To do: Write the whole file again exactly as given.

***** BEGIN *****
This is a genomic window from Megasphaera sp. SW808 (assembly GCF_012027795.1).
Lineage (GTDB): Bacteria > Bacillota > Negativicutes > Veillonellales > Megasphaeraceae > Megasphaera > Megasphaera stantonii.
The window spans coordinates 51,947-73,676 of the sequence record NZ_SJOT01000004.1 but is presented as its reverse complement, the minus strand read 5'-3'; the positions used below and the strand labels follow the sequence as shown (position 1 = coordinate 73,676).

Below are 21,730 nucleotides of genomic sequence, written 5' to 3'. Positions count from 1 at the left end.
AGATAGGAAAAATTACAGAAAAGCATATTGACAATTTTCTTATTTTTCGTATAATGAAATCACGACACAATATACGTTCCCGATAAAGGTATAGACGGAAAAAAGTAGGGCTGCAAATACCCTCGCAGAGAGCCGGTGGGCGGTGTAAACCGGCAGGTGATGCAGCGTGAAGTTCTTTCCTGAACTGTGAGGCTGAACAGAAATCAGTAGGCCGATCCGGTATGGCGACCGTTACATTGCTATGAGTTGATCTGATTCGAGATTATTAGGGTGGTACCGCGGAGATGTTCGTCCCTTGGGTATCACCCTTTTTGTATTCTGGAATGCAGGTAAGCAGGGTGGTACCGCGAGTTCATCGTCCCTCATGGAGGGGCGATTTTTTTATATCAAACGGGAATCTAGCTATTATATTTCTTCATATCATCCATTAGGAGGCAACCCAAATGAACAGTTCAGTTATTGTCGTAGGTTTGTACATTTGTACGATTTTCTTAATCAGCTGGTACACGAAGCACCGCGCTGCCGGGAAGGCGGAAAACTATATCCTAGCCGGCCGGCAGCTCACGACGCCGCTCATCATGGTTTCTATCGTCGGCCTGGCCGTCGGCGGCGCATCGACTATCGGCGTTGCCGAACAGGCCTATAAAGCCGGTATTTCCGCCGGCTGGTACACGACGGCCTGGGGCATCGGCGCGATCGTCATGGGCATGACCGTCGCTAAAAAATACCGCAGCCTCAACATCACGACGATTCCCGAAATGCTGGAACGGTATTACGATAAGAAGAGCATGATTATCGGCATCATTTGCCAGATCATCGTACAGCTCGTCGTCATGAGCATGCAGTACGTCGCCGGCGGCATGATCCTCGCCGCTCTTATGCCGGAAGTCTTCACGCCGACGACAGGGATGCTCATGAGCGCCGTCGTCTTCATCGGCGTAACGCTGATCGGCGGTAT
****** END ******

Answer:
This is a genomic window from Megasphaera sp. SW808 (assembly GCF_012027795.1).
Lineage (GTDB): Bacteria > Bacillota > Negativicutes > Veillonellales > Megasphaeraceae > Megasphaera > Megasphaera stantonii.
The window spans coordinates 51,947-73,676 of the sequence record NZ_SJOT01000004.1 but is presented as its reverse complement, the minus strand read 5'-3'; the positions used below and the strand labels follow the sequence as shown (position 1 = coordinate 73,676).

Below are 21,730 nucleotides of genomic sequence, written 5' to 3'. Positions count from 1 at the left end.
AGATAGGAAAAATTACAGAAAAGCATATTGACAATTTTCTTATTTTTCGTATAATGAAATCACGACACAATATACGTTCCCGATAAAGGTATAGACGGAAAAAAGTAGGGCTGCAAATACCCTCGCAGAGAGCCGGTGGGCGGTGTAAACCGGCAGGTGATGCAGCGTGAAGTTCTTTCCTGAACTGTGAGGCTGAACAGAAATCAGTAGGCCGATCCGGTATGGCGACCGTTACATTGCTATGAGTTGATCTGATTCGAGATTATTAGGGTGGTACCGCGGAGATGTTCGTCCCTTGGGTATCACCCTTTTTGTATTCTGGAATGCAGGTAAGCAGGGTGGTACCGCGAGTTCATCGTCCCTCATGGAGGGGCGATTTTTTTATATCAAACGGGAATCTAGCTATTATATTTCTTCATATCATCCATTAGGAGGCAACCCAAATGAACAGTTCAGTTATTGTCGTAGGTTTGTACATTTGTACGATTTTCTTAATCAGCTGGTACACGAAGCACCGCGCTGCCGGGAAGGCGGAAAACTATATCCTAGCCGGCCGGCAGCTCACGACGCCGCTCATCATGGTTTCTATCGTCGGCCTGGCCGTCGGCGGCGCATCGACTATCGGCGTTGCCGAACAGGCCTATAAAGCCGGTATTTCCGCCGGCTGGTACACGACGGCCTGGGGCATCGGCGCGATCGTCATGGGCATGACCGTCGCTAAAAAATACCGCAGCCTCAACATCACGACGATTCCCGAAATGCTGGAACGGTATTACGATAAGAAGAGCATGATTATCGGCATCATTTGCCAGATCATCGTACAGCTCGTCGTCATGAGCATGCAGTACGTCGCCGGCGGCATGATCCTCGCCGCTCTTATGCCGGAAGTCTTCACGCCGACGACAGGGATGCTCATGAGCGCCGTCGTCTTCATCGGCGTAACGCTGATCGGCGGTAT